Take the 2-minute tour ×
Super User is a question and answer site for computer enthusiasts and power users. It's 100% free, no registration required.

I am fairly new to Ubuntu and I am loving it!

But I don't quite understand the difference between the shell and the terminal. Can any one explain? Someone told me that a terminal is just a "tool" to view the shell, akin to using a browser like Firefox or Chrome to "view" the web.

Is his analogy correct? Also what is the default shell of Ubuntu? Bash, tcshell, or something else?

share|improve this question

migrated from stackoverflow.com Nov 12 '10 at 3:24

This question came from our site for professional and enthusiast programmers.

You can usually find out what shell you're using with echo $0. –  Greg Hewgill Nov 12 '10 at 3:06

5 Answers 5

That's not a bad analogy at all. A terminal can be considered as just a device to display information and receive it. It can range from a dumb terminal which dies nothing but interpret printable characters, to a behemoth with full cursor positioning and colour capabilities.

A shell, which often (but not always) runs in a terminal, is a powerful environment for interpreting commands and acting on them. You can consider most modern shells to be full-blown programming languages.

The basic idea behind an interactive shell is to accept those commands from the user (via the terminal) and act on them, either by doing its own stuff or running external programs to do it. A non-interactive shell is the one that generally runs pre-written scripts to perform tasks. Quite a few shell scripts will run without a terminal, since they have no need of user interaction.

Ubuntu's default shell is bash although it's easy to change it to whatever you want.

share|improve this answer
is it really fair to call a shell a programming language? It is true that a shell will require very specific syntax for use, but I don't think that makes it a programming language. Could you elaborate? –  ubiquibacon Nov 12 '10 at 7:09
@typoknig, sure, when you can do things like for i in {1..5}; do echo $i; done, it's a programming language, no real different from Perl/Python. Even cmd.exe is a programming language, albeit a fairly limited one compared to bash et al. If it weren't a programming language, what the heck have I been writing my scripts in for the last 25+ years? :-) –  paxdiablo Nov 12 '10 at 7:16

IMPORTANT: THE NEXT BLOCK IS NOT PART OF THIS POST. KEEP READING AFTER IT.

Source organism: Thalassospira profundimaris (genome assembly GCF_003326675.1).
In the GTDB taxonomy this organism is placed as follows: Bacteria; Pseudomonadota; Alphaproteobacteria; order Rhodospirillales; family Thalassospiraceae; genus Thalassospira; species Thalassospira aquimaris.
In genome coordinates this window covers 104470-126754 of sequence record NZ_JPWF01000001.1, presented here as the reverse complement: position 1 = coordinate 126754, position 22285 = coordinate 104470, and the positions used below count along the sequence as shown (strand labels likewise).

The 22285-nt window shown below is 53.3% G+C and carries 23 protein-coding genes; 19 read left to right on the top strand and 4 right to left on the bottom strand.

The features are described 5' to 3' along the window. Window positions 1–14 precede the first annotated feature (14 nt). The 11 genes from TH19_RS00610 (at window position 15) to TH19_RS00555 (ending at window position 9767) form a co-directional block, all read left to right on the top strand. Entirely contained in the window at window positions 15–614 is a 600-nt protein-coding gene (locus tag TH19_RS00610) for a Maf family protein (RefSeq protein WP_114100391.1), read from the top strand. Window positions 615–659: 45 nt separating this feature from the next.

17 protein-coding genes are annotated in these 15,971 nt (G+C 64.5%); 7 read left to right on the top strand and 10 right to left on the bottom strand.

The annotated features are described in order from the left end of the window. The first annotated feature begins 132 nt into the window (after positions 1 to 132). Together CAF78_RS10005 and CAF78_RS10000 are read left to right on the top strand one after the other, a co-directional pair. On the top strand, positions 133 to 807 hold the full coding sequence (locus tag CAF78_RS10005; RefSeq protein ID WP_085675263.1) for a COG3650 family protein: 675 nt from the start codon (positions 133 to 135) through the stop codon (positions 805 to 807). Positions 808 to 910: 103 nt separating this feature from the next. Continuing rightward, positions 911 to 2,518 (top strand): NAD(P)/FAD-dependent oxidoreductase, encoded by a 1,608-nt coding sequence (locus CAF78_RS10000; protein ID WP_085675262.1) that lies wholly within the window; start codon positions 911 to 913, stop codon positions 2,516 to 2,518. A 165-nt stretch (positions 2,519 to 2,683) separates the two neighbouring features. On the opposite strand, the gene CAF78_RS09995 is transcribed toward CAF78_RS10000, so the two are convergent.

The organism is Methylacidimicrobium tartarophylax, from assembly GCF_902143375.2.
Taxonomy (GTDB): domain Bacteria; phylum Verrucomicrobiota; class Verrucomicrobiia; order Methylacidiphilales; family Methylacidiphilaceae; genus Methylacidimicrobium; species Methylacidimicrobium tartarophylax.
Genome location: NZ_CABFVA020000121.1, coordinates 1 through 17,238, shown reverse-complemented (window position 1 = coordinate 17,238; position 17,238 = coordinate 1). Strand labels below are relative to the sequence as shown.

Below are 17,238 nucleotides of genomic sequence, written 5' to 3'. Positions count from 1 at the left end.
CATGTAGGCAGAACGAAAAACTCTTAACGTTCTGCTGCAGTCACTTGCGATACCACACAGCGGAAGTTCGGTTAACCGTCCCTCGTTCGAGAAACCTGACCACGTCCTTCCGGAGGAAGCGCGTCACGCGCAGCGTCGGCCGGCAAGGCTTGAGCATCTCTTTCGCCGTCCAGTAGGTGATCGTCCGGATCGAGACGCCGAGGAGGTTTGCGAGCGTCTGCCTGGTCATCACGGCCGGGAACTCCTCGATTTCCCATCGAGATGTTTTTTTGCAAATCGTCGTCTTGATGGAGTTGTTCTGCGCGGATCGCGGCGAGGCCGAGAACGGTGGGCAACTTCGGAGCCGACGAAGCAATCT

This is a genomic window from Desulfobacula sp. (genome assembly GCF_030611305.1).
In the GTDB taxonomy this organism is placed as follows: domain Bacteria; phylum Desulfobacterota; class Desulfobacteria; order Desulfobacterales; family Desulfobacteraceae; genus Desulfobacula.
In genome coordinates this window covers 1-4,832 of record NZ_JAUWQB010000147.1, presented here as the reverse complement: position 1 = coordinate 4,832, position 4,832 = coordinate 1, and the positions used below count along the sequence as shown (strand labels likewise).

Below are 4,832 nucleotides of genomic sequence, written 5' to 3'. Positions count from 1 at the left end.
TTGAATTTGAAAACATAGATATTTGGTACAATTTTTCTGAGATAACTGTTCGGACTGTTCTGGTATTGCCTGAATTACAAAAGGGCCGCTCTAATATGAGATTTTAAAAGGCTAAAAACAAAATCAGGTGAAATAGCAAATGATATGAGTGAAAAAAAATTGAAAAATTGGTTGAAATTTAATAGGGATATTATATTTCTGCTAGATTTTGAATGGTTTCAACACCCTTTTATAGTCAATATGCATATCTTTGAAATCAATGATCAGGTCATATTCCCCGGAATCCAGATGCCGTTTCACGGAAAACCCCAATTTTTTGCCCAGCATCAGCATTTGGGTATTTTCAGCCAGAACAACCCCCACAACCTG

The shell is a program which accepts your commands (ls, cd, etc) and processes them by running built-in functions (like cd) or calling external programs (like ls or gcc).

The terminal is the thing (almost always a program these days, but often a piece of hardware back in the bronze age) that manages your keystrokes and shows text to you---both the bits you type and the bits the shell or another program returns to you. When the terminal is a GUI program it draws the nice graphical window, tells X what font to use, calls the text drawing routines and so on. In the old days it might have been little more than a fancy electric typewriter with fan-fold paper.

share|improve this answer

That is correct. The terminal emulator provides graphical handling for displaying a window, menu, etc. and text output, along with input via keyboard (and mouse, under certain conditions) to command-line programs.

The shell provides a flexible command line for input of commands to be executed, along with feedback on things such as the current directory, the superuser status, and so on.

The current default shell for Ubuntu is bash.

share|improve this answer

The default shell in Ubuntu is bash. Also, the shell is a program that you use to interact with the system (one of many ways to do this). By terminal, you mean a 'terminal emulator'. A terminal emulator could be considered a 'fake monitor', if you will.

share|improve this answer

The default shell in Ubuntu from 6.10 and up is Dash: https://wiki.ubuntu.com/DashAsBinSh

share|improve this answer
For programs invoking /bin/sh, yes. The default shell for users is still bash. –  Ignacio Vazquez-Abrams Nov 12 '10 at 3:05
Ah-- my bad. I spend my days in CentOS. –  Vic Nov 12 '10 at 3:05

Your Answer


By posting your answer, you agree to the privacy policy and terms of service.

Not the answer you're looking for? Browse other questions tagged or ask your own question.